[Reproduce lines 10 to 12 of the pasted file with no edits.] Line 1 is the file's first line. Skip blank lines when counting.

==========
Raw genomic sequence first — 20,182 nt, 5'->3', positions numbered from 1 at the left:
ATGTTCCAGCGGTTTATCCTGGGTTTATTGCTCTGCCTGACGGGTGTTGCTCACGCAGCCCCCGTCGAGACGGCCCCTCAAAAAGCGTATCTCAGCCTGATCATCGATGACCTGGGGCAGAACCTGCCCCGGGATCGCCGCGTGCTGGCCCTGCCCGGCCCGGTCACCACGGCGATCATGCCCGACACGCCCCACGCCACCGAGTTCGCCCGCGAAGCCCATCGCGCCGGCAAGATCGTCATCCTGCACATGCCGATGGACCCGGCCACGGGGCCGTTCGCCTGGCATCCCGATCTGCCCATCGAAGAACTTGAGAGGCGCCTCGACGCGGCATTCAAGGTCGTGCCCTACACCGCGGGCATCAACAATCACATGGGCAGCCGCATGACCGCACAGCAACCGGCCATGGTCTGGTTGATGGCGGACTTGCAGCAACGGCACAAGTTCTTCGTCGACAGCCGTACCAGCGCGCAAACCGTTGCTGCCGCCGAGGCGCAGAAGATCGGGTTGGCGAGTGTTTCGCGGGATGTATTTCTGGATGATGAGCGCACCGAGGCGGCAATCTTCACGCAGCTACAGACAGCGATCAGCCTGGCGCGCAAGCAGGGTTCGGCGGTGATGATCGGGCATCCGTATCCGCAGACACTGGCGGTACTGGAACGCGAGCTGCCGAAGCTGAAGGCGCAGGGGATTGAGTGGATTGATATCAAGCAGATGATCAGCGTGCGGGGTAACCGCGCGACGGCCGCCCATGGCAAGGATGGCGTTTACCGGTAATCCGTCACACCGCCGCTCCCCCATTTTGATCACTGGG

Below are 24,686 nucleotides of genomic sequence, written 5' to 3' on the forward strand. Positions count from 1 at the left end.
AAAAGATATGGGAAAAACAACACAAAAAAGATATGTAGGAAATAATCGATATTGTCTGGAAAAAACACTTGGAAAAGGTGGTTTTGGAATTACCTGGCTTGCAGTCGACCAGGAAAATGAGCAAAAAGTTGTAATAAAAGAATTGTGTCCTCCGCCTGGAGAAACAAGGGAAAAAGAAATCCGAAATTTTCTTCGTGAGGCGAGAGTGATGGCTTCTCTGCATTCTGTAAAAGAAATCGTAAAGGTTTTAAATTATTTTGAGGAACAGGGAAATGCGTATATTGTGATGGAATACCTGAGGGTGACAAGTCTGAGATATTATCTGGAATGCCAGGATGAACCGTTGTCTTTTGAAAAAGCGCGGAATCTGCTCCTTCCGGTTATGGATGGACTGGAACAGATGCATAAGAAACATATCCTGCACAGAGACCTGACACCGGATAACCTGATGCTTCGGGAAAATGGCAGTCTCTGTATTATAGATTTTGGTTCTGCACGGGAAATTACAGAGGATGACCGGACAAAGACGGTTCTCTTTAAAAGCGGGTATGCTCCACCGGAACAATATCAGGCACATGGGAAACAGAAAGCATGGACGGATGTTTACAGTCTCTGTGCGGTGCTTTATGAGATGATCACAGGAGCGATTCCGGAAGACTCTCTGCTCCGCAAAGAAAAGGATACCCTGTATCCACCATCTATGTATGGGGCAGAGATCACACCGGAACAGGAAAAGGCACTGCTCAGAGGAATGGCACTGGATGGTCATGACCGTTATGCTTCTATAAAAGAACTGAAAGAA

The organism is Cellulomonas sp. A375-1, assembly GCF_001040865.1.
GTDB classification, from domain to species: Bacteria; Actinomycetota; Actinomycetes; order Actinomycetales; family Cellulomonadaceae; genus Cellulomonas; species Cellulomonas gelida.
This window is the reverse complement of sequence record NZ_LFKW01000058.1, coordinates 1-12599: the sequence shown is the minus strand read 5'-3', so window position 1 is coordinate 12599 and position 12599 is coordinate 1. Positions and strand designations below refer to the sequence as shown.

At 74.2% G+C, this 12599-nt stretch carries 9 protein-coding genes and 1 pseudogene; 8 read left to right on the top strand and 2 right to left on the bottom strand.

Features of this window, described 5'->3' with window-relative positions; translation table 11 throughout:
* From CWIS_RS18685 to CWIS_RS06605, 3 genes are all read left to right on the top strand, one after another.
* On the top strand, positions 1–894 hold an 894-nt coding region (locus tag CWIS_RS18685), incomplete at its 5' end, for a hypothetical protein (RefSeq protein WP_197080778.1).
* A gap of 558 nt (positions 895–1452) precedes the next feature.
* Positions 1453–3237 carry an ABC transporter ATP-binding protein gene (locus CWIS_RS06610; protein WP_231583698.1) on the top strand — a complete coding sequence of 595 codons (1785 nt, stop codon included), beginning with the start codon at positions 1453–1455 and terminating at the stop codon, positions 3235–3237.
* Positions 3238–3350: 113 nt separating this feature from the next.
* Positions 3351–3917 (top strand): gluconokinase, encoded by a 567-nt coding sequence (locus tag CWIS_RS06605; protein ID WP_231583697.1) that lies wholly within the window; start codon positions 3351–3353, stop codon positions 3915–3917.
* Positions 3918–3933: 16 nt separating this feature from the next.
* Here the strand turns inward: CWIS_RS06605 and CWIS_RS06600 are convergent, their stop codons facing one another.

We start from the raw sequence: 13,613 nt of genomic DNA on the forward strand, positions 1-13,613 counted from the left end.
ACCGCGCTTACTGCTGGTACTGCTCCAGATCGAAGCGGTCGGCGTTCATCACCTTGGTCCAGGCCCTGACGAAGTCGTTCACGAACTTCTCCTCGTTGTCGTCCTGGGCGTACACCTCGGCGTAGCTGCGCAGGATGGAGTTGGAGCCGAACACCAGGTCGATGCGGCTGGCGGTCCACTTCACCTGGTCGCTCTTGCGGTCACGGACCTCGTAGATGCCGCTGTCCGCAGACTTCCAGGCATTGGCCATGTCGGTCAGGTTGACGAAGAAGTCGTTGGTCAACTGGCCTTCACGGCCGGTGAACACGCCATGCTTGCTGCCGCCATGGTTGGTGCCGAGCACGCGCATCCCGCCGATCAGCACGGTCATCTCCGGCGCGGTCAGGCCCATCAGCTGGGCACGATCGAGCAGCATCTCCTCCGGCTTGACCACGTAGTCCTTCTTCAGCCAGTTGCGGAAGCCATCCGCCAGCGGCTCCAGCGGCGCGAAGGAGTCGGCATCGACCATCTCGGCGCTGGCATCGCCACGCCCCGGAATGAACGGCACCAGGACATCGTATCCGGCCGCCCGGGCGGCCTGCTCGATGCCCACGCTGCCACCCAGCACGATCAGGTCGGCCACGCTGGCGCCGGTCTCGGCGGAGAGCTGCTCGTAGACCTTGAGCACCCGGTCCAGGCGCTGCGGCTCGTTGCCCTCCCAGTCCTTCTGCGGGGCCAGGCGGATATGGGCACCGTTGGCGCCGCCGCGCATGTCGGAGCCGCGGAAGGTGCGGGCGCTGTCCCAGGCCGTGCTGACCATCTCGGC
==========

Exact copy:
* From CWIS_RS18685 to CWIS_RS06605, 3 genes are all read left to right on the top strand, one after another.
* On the top strand, positions 1–894 hold an 894-nt coding region (locus tag CWIS_RS18685), incomplete at its 5' end, for a hypothetical protein (RefSeq protein WP_197080778.1).
* A gap of 558 nt (positions 895–1452) precedes the next feature.